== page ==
DIY By Design : Blog of Rayfields Decorating
Fillers – The different types and their uses :: Posted by: Admin on March 28th, 2012
Fillers – knowing which one to use
Filler, sounds like a dull topic doesn’t it! But knowing the main types of fillers and their uses is important as a DIY enthusiast. I’m going to cover three types of filler here as these are the main ones you are likely to use, there is obviously specialised fillers, but I won’t go into them here.
Powder fillers are probably the most common types of filler, they consist of powder that you mix with clean cold water, once mixed it is usually workable for 30-40 minutes and sets within a couple of hours. When dry it can be sanded back to a smooth finish ready for decorating. This filler is ideal for small to medium holes, scratches, cracks and imperfections, it can even be drilled and screwed into once hardened. Powder fillers can be used on wood, masonry, ceilings, plasterboard and is normally sold as ‘General Purpose’ filler.
Powder fillers are a good all round filler but despite what is says on the box will shrink so be prepared to fill larger holes and cracks more than once to get them level. For larger holes is often best to mix the filler on the dry side but not so dry it isn’t workable, then apply this to the area your filling, then once dry you can put a smoother paste like mix over the top, then sand smooth and level once dry.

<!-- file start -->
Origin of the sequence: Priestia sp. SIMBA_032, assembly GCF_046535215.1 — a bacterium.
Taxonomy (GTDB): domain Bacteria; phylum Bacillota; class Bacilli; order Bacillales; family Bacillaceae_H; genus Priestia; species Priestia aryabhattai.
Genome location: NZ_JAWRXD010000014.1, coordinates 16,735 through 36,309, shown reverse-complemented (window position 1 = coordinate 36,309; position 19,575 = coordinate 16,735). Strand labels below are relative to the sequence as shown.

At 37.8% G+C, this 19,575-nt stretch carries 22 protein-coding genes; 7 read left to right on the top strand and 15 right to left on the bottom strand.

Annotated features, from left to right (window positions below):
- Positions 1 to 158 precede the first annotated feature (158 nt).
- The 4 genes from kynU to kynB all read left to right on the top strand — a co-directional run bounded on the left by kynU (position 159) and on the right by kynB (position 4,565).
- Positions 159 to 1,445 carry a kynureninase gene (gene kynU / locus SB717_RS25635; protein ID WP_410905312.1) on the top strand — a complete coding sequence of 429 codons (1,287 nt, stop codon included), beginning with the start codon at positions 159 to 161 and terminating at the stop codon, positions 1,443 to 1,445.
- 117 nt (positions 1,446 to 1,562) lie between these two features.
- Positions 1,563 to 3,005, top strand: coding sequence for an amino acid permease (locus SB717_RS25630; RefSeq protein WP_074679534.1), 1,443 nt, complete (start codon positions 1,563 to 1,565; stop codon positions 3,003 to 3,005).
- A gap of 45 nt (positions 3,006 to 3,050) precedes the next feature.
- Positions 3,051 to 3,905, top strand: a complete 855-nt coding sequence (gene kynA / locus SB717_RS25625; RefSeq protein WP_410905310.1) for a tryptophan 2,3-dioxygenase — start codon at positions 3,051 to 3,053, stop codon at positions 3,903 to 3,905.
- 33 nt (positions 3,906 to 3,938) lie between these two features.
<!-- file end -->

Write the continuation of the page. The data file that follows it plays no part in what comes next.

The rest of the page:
I have used ready mixed powder type fillers without much success and wouldn’t recommend them as they seemed to give bad performance and were hard work.
Decorators caulk is a flexible filler used for filling around door frames, skirting boards, ceiling line, coving or anywhere the maybe movement. You can not use decorators caulk to fill holes, cracks or imperfections as decorators caulk can not be rubbed down like powder filler. The whole idea of this filler is to be flexible and if you try and rub it down you’ll end up rubbing it all off as this isn’t a surface filler in the same way powder fillers are.
To use decorators caulk you will need an applicator gun , these can be picked up in a DIY store. You will need remove the nozzle to cut the top off the tube of caulk, then replace the nozzle and cut the end of the nozzle at a 45 degree angle, don’t cut too much off unless your filling a large gap. With the tube in the applicator run the nozzle along the gap whilst applying even pressure the the applicator trigger. Once you have applied the caulk run a damp finger along where you have just caulked to smooth it out and to press it into the gap. Then leave to dry.